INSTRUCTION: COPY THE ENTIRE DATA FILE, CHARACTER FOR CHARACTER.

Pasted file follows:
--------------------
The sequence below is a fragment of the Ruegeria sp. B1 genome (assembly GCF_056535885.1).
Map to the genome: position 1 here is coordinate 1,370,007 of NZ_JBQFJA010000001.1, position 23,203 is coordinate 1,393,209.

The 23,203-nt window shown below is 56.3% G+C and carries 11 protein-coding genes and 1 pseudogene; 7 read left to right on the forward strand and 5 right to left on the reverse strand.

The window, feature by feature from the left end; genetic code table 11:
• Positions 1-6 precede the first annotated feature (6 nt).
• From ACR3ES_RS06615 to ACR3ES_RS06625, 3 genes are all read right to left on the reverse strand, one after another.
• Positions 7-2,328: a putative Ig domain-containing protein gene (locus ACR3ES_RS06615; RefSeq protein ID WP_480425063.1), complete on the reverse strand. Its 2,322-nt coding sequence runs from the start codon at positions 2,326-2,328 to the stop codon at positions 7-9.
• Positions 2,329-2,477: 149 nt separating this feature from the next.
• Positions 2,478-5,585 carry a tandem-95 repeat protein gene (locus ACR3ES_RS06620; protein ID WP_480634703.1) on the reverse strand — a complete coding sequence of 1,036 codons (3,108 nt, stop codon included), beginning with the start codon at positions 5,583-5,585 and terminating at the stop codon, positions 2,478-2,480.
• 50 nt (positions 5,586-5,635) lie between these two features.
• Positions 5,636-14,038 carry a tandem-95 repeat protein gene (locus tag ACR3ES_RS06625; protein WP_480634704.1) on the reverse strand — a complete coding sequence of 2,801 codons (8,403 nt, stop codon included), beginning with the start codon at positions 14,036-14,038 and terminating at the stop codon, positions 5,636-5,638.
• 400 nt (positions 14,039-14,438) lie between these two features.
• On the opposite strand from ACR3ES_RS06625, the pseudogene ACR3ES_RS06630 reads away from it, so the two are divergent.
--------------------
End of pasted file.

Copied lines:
The sequence below is a fragment of the Ruegeria sp. B1 genome (assembly GCF_056535885.1).
Map to the genome: position 1 here is coordinate 1,370,007 of NZ_JBQFJA010000001.1, position 23,203 is coordinate 1,393,209.

The 23,203-nt window shown below is 56.3% G+C and carries 11 protein-coding genes and 1 pseudogene; 7 read left to right on the forward strand and 5 right to left on the reverse strand.

The window, feature by feature from the left end; genetic code table 11:
• Positions 1-6 precede the first annotated feature (6 nt).
• From ACR3ES_RS06615 to ACR3ES_RS06625, 3 genes are all read right to left on the reverse strand, one after another.
• Positions 7-2,328: a putative Ig domain-containing protein gene (locus ACR3ES_RS06615; RefSeq protein ID WP_480425063.1), complete on the reverse strand. Its 2,322-nt coding sequence runs from the start codon at positions 2,326-2,328 to the stop codon at positions 7-9.
• Positions 2,329-2,477: 149 nt separating this feature from the next.
• Positions 2,478-5,585 carry a tandem-95 repeat protein gene (locus ACR3ES_RS06620; protein ID WP_480634703.1) on the reverse strand — a complete coding sequence of 1,036 codons (3,108 nt, stop codon included), beginning with the start codon at positions 5,583-5,585 and terminating at the stop codon, positions 2,478-2,480.
• 50 nt (positions 5,586-5,635) lie between these two features.
• Positions 5,636-14,038 carry a tandem-95 repeat protein gene (locus tag ACR3ES_RS06625; protein WP_480634704.1) on the reverse strand — a complete coding sequence of 2,801 codons (8,403 nt, stop codon included), beginning with the start codon at positions 14,036-14,038 and terminating at the stop codon, positions 5,636-5,638.
• 400 nt (positions 14,039-14,438) lie between these two features.
• On the opposite strand from ACR3ES_RS06625, the pseudogene ACR3ES_RS06630 reads away from it, so the two are divergent.